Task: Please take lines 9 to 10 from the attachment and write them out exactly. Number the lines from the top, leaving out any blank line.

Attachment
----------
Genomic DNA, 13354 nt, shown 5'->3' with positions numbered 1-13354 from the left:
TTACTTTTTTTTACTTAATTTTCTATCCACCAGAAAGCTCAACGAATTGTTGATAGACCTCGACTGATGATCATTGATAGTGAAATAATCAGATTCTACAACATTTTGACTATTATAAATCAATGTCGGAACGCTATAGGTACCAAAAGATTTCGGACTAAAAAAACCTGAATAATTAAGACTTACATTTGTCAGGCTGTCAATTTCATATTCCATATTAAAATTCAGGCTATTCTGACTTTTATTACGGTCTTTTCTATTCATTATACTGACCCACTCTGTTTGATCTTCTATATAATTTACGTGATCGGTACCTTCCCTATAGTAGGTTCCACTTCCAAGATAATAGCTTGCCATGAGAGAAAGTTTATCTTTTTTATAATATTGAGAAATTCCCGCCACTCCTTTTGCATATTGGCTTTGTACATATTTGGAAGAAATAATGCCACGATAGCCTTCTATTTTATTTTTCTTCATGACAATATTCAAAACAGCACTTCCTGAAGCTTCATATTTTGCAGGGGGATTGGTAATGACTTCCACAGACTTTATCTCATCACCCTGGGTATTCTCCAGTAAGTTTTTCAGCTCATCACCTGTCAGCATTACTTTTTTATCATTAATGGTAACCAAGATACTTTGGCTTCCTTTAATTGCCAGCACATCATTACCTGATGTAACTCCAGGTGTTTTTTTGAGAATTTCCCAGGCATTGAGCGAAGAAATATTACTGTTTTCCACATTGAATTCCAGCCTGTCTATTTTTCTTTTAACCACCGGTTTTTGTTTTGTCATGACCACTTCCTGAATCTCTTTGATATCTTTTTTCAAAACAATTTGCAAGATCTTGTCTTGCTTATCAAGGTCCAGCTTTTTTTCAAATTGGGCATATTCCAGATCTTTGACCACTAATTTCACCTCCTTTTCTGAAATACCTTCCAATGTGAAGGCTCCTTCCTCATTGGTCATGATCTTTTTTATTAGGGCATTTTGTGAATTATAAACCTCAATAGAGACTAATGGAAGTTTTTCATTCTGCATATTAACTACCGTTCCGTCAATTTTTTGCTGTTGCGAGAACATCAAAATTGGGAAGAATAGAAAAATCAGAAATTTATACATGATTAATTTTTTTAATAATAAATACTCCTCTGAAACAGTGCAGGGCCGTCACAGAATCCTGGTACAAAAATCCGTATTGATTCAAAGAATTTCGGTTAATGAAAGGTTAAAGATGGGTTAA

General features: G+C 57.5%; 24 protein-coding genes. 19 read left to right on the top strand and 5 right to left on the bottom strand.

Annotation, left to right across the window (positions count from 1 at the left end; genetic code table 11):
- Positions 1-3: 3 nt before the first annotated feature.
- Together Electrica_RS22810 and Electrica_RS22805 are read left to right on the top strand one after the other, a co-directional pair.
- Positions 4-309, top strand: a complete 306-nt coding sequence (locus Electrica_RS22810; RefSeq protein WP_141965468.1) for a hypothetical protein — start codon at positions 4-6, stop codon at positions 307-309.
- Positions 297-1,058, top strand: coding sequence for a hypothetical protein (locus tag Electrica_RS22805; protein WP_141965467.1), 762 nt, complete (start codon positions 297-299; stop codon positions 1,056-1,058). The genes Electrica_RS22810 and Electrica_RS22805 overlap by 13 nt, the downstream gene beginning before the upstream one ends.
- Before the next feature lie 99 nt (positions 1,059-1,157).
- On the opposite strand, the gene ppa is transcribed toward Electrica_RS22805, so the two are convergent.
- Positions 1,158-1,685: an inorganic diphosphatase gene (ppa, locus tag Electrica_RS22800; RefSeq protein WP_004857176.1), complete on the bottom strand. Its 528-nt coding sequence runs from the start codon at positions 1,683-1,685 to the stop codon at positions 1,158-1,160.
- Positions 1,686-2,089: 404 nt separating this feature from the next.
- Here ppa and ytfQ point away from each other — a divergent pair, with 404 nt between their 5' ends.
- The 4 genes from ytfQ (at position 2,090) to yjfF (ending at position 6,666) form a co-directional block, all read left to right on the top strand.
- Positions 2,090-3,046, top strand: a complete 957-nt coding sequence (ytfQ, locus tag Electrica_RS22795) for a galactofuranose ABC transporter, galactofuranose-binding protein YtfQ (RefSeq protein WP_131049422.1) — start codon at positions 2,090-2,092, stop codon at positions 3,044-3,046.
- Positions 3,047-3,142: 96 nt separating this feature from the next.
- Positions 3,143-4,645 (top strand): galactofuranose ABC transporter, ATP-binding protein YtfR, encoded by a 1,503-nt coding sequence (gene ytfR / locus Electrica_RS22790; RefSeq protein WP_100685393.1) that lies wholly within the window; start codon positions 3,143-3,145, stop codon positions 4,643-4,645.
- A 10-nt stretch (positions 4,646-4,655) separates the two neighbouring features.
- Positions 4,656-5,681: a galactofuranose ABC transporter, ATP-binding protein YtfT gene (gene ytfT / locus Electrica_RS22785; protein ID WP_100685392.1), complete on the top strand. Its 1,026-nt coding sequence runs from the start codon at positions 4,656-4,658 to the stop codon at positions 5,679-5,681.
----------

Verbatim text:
- Before the next feature lie 99 nt (positions 1,059-1,157).
- On the opposite strand, the gene ppa is transcribed toward Electrica_RS22805, so the two are convergent.